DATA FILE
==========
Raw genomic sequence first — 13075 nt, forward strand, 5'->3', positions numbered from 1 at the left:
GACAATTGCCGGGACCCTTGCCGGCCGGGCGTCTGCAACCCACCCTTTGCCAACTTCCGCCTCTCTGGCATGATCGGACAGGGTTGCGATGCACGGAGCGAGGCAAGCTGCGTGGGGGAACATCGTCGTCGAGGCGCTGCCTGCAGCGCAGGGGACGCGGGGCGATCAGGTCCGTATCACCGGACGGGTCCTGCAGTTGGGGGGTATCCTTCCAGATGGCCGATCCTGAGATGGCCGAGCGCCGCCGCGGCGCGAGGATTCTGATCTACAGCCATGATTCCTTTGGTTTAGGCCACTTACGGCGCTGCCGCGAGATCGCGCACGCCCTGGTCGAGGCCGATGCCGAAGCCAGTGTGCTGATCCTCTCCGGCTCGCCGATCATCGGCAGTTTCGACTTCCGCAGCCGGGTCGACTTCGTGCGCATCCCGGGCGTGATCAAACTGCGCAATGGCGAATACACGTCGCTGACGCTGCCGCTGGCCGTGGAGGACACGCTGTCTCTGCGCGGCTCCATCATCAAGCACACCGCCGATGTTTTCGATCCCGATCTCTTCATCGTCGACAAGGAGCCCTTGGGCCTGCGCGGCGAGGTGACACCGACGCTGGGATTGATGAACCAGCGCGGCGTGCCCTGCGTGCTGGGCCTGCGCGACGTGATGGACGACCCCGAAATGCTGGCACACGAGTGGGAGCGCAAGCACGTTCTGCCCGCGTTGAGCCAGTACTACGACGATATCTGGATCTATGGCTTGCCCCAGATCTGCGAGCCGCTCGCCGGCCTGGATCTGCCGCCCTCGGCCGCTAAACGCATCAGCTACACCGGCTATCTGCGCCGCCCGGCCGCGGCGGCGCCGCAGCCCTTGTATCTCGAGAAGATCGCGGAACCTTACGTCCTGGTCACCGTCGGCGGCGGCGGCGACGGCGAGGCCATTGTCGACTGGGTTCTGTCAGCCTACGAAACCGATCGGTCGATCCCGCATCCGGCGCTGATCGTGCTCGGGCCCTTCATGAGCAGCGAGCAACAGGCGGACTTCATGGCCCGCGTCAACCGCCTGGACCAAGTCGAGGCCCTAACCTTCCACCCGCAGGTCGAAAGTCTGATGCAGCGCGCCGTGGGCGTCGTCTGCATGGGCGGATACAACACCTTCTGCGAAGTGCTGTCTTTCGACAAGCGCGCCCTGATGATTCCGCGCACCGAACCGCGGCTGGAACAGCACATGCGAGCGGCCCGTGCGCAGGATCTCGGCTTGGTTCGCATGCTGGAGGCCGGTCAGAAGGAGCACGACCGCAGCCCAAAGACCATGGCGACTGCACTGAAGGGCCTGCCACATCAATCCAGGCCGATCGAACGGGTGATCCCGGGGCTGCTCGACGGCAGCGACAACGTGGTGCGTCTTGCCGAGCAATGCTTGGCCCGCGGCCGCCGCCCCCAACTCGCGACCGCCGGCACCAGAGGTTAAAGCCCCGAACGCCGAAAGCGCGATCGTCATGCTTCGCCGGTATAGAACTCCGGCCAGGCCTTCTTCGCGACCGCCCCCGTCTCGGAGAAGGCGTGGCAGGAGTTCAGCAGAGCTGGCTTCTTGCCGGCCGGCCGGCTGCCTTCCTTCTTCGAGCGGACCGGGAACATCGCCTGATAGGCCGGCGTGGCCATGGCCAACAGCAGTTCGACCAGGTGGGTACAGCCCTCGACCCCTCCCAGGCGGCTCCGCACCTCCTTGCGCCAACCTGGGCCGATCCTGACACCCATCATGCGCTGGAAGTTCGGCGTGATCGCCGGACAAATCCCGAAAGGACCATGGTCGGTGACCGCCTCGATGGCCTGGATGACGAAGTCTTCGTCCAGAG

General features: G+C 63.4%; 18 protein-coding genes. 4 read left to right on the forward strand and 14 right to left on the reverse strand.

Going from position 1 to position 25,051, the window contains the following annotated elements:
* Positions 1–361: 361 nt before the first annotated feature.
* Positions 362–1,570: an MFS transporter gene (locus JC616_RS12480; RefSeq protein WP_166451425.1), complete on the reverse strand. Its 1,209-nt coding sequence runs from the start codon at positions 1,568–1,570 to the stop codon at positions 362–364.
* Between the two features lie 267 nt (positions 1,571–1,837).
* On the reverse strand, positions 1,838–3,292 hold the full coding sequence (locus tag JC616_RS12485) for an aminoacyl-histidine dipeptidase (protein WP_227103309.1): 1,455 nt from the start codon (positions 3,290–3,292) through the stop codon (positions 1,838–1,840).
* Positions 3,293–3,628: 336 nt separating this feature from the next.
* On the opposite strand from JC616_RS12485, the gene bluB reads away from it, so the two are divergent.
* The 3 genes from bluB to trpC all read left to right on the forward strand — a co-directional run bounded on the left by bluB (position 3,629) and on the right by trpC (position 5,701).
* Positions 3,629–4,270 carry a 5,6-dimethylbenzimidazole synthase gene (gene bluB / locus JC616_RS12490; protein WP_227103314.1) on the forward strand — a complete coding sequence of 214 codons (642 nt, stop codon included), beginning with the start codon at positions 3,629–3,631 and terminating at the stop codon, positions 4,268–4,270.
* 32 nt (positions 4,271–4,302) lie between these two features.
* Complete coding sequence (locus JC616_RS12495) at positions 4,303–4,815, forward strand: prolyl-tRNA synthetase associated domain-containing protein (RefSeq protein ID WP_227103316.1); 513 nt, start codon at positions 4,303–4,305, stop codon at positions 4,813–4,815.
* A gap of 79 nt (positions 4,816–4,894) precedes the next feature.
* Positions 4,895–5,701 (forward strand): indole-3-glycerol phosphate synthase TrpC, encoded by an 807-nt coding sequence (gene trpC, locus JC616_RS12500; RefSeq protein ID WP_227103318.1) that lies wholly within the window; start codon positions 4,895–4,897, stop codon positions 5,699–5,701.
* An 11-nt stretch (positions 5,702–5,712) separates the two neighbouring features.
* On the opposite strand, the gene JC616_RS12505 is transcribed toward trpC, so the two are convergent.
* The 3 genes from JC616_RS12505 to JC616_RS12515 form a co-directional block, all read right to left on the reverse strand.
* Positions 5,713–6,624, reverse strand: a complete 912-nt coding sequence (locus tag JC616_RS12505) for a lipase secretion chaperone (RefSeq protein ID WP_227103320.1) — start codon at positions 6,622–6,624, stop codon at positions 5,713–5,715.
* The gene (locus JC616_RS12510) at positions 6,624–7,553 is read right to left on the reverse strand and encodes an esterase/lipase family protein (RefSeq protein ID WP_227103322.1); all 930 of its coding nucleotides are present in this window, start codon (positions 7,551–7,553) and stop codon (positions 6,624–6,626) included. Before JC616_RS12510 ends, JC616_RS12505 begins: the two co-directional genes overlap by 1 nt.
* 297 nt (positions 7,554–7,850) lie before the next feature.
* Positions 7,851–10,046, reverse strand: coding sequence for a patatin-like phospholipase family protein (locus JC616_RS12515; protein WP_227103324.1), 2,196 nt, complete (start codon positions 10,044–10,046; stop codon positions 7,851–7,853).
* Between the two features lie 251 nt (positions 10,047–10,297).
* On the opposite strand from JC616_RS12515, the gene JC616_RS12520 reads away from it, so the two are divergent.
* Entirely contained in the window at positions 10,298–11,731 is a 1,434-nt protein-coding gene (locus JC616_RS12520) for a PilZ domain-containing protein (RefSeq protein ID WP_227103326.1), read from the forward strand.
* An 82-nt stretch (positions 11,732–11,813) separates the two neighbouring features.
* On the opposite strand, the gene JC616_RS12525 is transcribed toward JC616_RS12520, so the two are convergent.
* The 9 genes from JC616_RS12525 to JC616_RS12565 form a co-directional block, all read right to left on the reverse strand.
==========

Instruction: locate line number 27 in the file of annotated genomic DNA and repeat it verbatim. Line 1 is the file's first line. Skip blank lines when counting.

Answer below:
* An 82-nt stretch (positions 11,732–11,813) separates the two neighbouring features.